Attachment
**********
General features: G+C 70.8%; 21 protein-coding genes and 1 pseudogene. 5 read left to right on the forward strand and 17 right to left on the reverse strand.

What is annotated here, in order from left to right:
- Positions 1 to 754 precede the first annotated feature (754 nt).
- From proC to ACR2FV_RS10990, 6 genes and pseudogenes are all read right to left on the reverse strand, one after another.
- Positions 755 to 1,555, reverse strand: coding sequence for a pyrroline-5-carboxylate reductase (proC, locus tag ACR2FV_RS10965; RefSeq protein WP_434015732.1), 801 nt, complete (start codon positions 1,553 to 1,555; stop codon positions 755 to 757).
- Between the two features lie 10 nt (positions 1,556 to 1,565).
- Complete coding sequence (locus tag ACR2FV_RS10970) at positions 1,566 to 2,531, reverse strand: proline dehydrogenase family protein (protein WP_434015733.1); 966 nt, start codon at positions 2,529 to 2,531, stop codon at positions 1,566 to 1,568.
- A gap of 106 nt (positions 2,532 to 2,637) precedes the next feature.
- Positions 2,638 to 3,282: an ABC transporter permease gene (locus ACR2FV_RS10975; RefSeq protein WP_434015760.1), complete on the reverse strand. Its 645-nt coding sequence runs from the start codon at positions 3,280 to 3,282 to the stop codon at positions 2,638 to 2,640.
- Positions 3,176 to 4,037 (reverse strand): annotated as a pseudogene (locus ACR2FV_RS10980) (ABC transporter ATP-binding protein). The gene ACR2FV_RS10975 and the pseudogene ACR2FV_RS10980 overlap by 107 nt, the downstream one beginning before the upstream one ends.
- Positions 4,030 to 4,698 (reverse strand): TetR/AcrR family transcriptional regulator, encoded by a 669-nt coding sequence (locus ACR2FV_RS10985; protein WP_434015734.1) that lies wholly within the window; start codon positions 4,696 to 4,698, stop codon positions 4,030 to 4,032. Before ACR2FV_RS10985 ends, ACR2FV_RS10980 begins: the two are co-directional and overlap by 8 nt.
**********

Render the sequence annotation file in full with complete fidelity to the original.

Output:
General features: G+C 70.8%; 21 protein-coding genes and 1 pseudogene. 5 read left to right on the forward strand and 17 right to left on the reverse strand.

What is annotated here, in order from left to right:
- Positions 1 to 754 precede the first annotated feature (754 nt).
- From proC to ACR2FV_RS10990, 6 genes and pseudogenes are all read right to left on the reverse strand, one after another.
- Positions 755 to 1,555, reverse strand: coding sequence for a pyrroline-5-carboxylate reductase (proC, locus tag ACR2FV_RS10965; RefSeq protein WP_434015732.1), 801 nt, complete (start codon positions 1,553 to 1,555; stop codon positions 755 to 757).
- Between the two features lie 10 nt (positions 1,556 to 1,565).
- Complete coding sequence (locus tag ACR2FV_RS10970) at positions 1,566 to 2,531, reverse strand: proline dehydrogenase family protein (protein WP_434015733.1); 966 nt, start codon at positions 2,529 to 2,531, stop codon at positions 1,566 to 1,568.
- A gap of 106 nt (positions 2,532 to 2,637) precedes the next feature.
- Positions 2,638 to 3,282: an ABC transporter permease gene (locus ACR2FV_RS10975; RefSeq protein WP_434015760.1), complete on the reverse strand. Its 645-nt coding sequence runs from the start codon at positions 3,280 to 3,282 to the stop codon at positions 2,638 to 2,640.
- Positions 3,176 to 4,037 (reverse strand): annotated as a pseudogene (locus ACR2FV_RS10980) (ABC transporter ATP-binding protein). The gene ACR2FV_RS10975 and the pseudogene ACR2FV_RS10980 overlap by 107 nt, the downstream one beginning before the upstream one ends.
- Positions 4,030 to 4,698 (reverse strand): TetR/AcrR family transcriptional regulator, encoded by a 669-nt coding sequence (locus ACR2FV_RS10985; protein WP_434015734.1) that lies wholly within the window; start codon positions 4,696 to 4,698, stop codon positions 4,030 to 4,032. Before ACR2FV_RS10985 ends, ACR2FV_RS10980 begins: the two are co-directional and overlap by 8 nt.